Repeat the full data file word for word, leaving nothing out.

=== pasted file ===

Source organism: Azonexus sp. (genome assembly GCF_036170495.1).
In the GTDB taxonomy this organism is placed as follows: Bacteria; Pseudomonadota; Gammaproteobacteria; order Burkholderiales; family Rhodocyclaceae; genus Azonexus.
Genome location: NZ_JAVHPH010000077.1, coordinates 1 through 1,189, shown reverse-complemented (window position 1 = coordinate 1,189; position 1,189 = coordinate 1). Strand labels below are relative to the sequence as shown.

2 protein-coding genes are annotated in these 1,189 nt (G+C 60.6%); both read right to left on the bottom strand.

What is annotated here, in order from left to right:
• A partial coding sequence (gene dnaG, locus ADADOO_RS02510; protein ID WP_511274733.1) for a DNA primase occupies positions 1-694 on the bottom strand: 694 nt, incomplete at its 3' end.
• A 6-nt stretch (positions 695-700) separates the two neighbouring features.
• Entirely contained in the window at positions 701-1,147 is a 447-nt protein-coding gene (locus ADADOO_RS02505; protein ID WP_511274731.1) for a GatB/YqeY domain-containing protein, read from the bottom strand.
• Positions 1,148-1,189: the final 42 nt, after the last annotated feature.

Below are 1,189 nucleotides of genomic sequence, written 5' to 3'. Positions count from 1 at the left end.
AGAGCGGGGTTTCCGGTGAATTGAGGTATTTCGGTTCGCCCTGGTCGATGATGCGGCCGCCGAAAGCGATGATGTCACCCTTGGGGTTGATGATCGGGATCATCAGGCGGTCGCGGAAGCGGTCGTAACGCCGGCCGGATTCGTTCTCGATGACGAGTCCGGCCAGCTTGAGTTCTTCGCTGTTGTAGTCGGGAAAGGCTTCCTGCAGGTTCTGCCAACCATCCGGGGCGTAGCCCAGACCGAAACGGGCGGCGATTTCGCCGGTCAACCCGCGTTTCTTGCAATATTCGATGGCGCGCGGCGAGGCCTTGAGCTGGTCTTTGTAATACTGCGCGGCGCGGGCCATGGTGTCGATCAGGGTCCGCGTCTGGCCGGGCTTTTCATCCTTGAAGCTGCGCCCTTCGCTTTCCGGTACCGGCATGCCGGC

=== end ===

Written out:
Source organism: Azonexus sp. (genome assembly GCF_036170495.1).
In the GTDB taxonomy this organism is placed as follows: Bacteria; Pseudomonadota; Gammaproteobacteria; order Burkholderiales; family Rhodocyclaceae; genus Azonexus.
Genome location: NZ_JAVHPH010000077.1, coordinates 1 through 1,189, shown reverse-complemented (window position 1 = coordinate 1,189; position 1,189 = coordinate 1). Strand labels below are relative to the sequence as shown.

2 protein-coding genes are annotated in these 1,189 nt (G+C 60.6%); both read right to left on the bottom strand.

What is annotated here, in order from left to right:
• A partial coding sequence (gene dnaG, locus ADADOO_RS02510; protein ID WP_511274733.1) for a DNA primase occupies positions 1-694 on the bottom strand: 694 nt, incomplete at its 3' end.
• A 6-nt stretch (positions 695-700) separates the two neighbouring features.
• Entirely contained in the window at positions 701-1,147 is a 447-nt protein-coding gene (locus ADADOO_RS02505; protein ID WP_511274731.1) for a GatB/YqeY domain-containing protein, read from the bottom strand.
• Positions 1,148-1,189: the final 42 nt, after the last annotated feature.

Below are 1,189 nucleotides of genomic sequence, written 5' to 3'. Positions count from 1 at the left end.
AGAGCGGGGTTTCCGGTGAATTGAGGTATTTCGGTTCGCCCTGGTCGATGATGCGGCCGCCGAAAGCGATGATGTCACCCTTGGGGTTGATGATCGGGATCATCAGGCGGTCGCGGAAGCGGTCGTAACGCCGGCCGGATTCGTTCTCGATGACGAGTCCGGCCAGCTTGAGTTCTTCGCTGTTGTAGTCGGGAAAGGCTTCCTGCAGGTTCTGCCAACCATCCGGGGCGTAGCCCAGACCGAAACGGGCGGCGATTTCGCCGGTCAACCCGCGTTTCTTGCAATATTCGATGGCGCGCGGCGAGGCCTTGAGCTGGTCTTTGTAATACTGCGCGGCGCGGGCCATGGTGTCGATCAGGGTCCGCGTCTGGCCGGGCTTTTCATCCTTGAAGCTGCGCCCTTCGCTTTCCGGTACCGGCATGCCGGC